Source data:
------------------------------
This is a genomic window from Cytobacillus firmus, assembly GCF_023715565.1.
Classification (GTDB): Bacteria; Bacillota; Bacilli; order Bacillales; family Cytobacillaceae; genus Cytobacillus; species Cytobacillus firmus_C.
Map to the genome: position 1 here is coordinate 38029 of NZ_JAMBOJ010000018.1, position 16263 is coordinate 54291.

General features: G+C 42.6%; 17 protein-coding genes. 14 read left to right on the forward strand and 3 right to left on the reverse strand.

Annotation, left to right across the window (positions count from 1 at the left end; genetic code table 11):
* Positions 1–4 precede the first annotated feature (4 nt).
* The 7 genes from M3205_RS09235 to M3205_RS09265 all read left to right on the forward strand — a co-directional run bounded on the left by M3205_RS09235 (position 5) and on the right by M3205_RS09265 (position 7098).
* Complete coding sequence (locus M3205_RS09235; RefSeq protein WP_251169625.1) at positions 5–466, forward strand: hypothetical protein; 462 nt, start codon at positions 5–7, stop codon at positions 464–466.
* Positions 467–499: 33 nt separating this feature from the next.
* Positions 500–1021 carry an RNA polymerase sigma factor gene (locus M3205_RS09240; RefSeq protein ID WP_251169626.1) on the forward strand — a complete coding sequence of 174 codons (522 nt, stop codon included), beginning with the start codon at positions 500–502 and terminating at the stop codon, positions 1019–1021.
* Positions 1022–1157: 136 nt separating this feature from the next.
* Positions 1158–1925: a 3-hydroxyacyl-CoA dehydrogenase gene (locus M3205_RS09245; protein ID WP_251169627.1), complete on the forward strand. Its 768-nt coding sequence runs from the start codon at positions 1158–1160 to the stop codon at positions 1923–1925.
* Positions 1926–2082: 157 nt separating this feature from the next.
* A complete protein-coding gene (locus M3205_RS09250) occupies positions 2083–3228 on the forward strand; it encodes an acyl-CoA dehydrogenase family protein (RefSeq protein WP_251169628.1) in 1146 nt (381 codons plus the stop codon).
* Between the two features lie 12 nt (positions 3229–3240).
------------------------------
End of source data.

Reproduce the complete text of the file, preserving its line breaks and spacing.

This is a genomic window from Cytobacillus firmus, assembly GCF_023715565.1.
Classification (GTDB): Bacteria; Bacillota; Bacilli; order Bacillales; family Cytobacillaceae; genus Cytobacillus; species Cytobacillus firmus_C.
Map to the genome: position 1 here is coordinate 38029 of NZ_JAMBOJ010000018.1, position 16263 is coordinate 54291.

General features: G+C 42.6%; 17 protein-coding genes. 14 read left to right on the forward strand and 3 right to left on the reverse strand.

Annotation, left to right across the window (positions count from 1 at the left end; genetic code table 11):
* Positions 1–4 precede the first annotated feature (4 nt).
* The 7 genes from M3205_RS09235 to M3205_RS09265 all read left to right on the forward strand — a co-directional run bounded on the left by M3205_RS09235 (position 5) and on the right by M3205_RS09265 (position 7098).
* Complete coding sequence (locus M3205_RS09235; RefSeq protein WP_251169625.1) at positions 5–466, forward strand: hypothetical protein; 462 nt, start codon at positions 5–7, stop codon at positions 464–466.
* Positions 467–499: 33 nt separating this feature from the next.
* Positions 500–1021 carry an RNA polymerase sigma factor gene (locus M3205_RS09240; RefSeq protein ID WP_251169626.1) on the forward strand — a complete coding sequence of 174 codons (522 nt, stop codon included), beginning with the start codon at positions 500–502 and terminating at the stop codon, positions 1019–1021.
* Positions 1022–1157: 136 nt separating this feature from the next.
* Positions 1158–1925: a 3-hydroxyacyl-CoA dehydrogenase gene (locus M3205_RS09245; protein ID WP_251169627.1), complete on the forward strand. Its 768-nt coding sequence runs from the start codon at positions 1158–1160 to the stop codon at positions 1923–1925.
* Positions 1926–2082: 157 nt separating this feature from the next.
* A complete protein-coding gene (locus M3205_RS09250) occupies positions 2083–3228 on the forward strand; it encodes an acyl-CoA dehydrogenase family protein (RefSeq protein WP_251169628.1) in 1146 nt (381 codons plus the stop codon).
* Between the two features lie 12 nt (positions 3229–3240).